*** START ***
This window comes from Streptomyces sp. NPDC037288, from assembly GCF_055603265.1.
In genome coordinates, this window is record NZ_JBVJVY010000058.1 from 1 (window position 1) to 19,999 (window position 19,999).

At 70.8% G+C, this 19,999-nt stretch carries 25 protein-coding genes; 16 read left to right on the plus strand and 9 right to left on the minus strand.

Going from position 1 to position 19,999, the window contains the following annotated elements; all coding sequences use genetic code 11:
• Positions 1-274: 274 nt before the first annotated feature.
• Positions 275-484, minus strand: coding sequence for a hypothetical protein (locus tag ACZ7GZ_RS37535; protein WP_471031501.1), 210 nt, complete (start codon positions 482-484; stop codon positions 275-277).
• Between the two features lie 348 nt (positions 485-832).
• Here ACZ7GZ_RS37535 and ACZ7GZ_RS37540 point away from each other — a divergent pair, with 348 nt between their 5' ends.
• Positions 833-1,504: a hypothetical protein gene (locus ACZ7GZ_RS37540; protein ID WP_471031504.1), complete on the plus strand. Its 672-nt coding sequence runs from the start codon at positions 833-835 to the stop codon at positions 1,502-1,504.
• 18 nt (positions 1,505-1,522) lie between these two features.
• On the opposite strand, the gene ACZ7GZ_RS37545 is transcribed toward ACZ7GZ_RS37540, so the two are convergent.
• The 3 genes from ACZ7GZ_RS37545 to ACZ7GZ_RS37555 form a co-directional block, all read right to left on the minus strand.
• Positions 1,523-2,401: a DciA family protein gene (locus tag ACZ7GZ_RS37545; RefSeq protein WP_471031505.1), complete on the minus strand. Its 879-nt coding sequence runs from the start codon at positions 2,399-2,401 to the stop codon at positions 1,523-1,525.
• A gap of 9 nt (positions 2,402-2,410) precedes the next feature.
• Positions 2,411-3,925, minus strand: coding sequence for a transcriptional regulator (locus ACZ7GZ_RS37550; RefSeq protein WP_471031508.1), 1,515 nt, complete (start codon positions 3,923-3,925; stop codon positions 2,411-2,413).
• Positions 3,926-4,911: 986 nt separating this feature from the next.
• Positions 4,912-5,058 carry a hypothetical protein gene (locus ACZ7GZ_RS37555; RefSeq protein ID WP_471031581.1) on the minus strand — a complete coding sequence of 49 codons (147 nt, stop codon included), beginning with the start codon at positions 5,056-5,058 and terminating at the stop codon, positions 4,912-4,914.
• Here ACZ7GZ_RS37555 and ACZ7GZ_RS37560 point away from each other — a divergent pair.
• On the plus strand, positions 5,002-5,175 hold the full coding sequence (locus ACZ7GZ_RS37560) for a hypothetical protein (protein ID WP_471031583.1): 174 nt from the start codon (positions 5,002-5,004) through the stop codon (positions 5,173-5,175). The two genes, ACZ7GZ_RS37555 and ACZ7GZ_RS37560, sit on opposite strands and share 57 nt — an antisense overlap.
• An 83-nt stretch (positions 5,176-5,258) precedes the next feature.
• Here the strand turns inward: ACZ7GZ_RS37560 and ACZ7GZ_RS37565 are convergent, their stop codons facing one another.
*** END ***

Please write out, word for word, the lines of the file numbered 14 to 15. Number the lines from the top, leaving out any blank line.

• A gap of 9 nt (positions 2,402-2,410) precedes the next feature.
• Positions 2,411-3,925, minus strand: coding sequence for a transcriptional regulator (locus ACZ7GZ_RS37550; RefSeq protein WP_471031508.1), 1,515 nt, complete (start codon positions 3,923-3,925; stop codon positions 2,411-2,413).